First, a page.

Most complaints about (ineffective) measurement programs stem from the failure to properly report collected measurement data. There are three key ingredients to successful communication of measurement results:
Establishing a metrics repository
Consistently reporting results
Analyzing (not just reporting) the data
Establishing a metrics repository serves several purposes. It organizes the data in an orderly fashion for greater flexibility in sorting and accessing the data. It also stores historical data, which is useful for trend analysis and monitoring rates of change. Repositories can be created through internally developed spreadsheets or database applications. They should be centrally maintained with secured access. Several commercially available tools have frameworks for building a measurement repository. The repository is usually a secondary capability of the tool. Unless the tool is used in a different capacity, the purchase of the tool for the primary use of a repository framework is ill-advised.
Consistently reporting measurement results seems like an obvious deliverable from the measurement program, but time and time again we have observed organizations in which proper identification and collection of measurement data were used with only limited effectiveness because results were not reported properly.
We observed firsthand an example of improper reporting several years ago when we were engaged to audit a well-established measurement program at one of the larger U.S. commercial banks. We were familiar with the measurement activities being conducted at this particular bank from relationships that we had formed with members of its metrics team. A request to audit the bank's measurement program came to us via a senior vice president who had recently been appointed to oversee the metrics initiative. Our audit revealed some very advanced and sophisticated measurement activity, which was supported by formalized and well-documented data collection processes. However, we uncovered a major flaw in the reporting of the measurement data.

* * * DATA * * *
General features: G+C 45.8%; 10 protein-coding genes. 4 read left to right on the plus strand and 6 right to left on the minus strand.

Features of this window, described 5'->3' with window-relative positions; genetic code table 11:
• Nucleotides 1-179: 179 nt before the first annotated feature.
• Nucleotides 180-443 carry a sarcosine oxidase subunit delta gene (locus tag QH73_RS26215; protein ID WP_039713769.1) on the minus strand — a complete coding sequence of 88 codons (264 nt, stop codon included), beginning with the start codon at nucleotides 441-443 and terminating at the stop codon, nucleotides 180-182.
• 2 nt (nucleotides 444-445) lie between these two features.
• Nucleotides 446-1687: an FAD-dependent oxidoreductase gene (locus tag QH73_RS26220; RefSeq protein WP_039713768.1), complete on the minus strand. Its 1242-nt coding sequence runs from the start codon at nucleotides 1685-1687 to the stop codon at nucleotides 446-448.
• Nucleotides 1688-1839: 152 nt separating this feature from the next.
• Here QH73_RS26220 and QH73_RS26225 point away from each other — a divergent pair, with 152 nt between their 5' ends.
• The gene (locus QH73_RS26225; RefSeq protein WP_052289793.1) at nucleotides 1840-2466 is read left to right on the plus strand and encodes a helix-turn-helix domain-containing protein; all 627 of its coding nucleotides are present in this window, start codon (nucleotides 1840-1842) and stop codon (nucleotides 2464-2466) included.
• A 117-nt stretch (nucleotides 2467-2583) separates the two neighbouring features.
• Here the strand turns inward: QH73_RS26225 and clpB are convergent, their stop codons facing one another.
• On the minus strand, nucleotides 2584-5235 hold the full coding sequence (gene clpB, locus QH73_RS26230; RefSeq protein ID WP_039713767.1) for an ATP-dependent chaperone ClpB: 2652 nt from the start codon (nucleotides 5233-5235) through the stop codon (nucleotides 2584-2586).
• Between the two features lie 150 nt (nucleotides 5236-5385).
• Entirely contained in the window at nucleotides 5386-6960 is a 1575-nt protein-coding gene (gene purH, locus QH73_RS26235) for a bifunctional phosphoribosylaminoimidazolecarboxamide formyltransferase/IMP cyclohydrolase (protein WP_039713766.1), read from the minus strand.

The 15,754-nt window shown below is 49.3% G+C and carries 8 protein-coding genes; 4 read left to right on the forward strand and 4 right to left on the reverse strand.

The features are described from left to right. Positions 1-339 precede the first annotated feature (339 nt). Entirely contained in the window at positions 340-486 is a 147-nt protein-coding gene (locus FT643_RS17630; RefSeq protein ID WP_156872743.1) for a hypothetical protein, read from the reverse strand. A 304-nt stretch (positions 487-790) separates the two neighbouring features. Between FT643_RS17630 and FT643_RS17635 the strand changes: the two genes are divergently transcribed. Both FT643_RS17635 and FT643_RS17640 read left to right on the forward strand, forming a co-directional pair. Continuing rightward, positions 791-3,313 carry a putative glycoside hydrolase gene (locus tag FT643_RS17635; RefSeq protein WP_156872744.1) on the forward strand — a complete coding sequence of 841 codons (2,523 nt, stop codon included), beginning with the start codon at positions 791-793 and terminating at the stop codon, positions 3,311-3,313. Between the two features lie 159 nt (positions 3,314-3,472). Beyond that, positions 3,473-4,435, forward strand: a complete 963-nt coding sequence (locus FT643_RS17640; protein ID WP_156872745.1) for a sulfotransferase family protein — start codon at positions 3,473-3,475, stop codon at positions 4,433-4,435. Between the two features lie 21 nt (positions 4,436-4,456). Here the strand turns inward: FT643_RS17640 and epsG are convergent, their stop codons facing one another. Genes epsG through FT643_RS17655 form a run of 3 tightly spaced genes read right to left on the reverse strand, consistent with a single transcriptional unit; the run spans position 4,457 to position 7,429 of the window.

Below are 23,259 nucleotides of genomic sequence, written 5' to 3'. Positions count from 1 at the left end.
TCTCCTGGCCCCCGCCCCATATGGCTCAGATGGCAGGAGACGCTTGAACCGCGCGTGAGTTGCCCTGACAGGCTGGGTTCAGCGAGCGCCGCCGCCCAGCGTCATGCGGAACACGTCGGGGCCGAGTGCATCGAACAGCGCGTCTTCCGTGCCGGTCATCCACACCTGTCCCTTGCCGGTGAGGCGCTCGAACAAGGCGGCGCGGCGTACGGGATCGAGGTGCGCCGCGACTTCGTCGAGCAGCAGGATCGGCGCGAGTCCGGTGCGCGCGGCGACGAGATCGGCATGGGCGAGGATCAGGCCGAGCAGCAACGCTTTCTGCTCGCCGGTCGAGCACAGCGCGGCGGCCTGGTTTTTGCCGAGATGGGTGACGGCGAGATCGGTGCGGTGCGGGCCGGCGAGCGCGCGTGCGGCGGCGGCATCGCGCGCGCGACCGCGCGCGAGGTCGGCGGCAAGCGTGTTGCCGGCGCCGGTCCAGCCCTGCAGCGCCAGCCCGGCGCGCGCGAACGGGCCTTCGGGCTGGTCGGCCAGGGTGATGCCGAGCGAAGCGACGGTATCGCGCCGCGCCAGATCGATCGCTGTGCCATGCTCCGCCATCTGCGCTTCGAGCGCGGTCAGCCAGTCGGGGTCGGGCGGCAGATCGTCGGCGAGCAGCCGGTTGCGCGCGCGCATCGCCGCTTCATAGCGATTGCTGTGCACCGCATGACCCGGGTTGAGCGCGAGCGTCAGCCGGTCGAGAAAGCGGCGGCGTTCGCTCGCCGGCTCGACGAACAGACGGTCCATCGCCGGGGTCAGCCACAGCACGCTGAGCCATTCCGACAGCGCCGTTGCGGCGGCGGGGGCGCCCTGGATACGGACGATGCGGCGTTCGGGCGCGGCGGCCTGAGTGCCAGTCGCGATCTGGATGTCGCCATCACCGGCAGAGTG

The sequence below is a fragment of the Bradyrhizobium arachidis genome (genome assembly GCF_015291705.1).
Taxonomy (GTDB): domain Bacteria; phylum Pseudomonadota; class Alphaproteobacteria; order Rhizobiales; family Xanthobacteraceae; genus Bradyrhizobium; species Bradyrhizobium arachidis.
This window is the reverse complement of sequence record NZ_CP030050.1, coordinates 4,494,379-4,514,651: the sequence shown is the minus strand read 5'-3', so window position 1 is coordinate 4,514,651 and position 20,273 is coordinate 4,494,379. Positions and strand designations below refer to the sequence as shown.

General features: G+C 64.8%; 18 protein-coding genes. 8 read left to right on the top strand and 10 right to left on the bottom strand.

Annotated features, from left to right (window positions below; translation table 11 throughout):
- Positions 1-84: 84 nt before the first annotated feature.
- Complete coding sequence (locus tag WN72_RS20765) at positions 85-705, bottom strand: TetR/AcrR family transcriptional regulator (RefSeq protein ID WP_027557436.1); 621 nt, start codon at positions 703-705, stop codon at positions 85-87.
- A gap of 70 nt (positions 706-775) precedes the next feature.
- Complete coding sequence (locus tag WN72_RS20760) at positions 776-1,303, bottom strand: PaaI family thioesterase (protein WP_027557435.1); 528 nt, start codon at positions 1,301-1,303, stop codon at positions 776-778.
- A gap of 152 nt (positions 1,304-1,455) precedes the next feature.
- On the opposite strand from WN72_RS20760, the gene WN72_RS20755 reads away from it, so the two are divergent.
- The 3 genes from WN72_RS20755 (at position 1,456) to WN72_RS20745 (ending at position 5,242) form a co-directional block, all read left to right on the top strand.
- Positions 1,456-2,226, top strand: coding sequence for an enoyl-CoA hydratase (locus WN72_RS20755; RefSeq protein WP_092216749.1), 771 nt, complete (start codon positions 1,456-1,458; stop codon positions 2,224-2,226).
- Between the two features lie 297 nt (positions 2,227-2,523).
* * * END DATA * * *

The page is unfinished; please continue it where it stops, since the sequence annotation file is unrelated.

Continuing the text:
The reporting process had not taken into account the requirements of the various business units that were receiving the reports. The reports contained a wide variety of statistically correct measurement tables and graphs, but the recipients of the report had little or no use for the data and the formats that were contained within the report. This was not a case of not reporting, but rather a case of reporting the wrong information, perhaps to the wrong audience.
Analysis of the data is another major weakness that we have observed in the industry. Actually, the problem may be more correctly stated as simply reporting the data and not analyzing it at all. If a manager received a periodic report indicating the number of function points produced, together with the effective rates of productivity and growth, that information could be useful. However, further analysis could significantly enhance that information. For example, further analysis of the reported function points could show a trend toward increased development within certain technical environments, with commensurate increases in productivity. This enhanced information would certainly be useful for future strategic direction setting. The analysis of the data could also result in projections of anticipated future growth rates and identify the need to shift budget dollars to support anticipated growth trends.
Depending on the organization, analysis of measurement data could range from basic statistical process, control-based analysis to a much more advanced statistical analysis of the data, depending on the ability of the intended audience to understand the reported data. The key ingredient is to take a proactive view of the data being analyzed. It is interesting and useful to review the past, but value is added when current business can be managed from the ability to forecast outcomes on the basis of accurate reporting.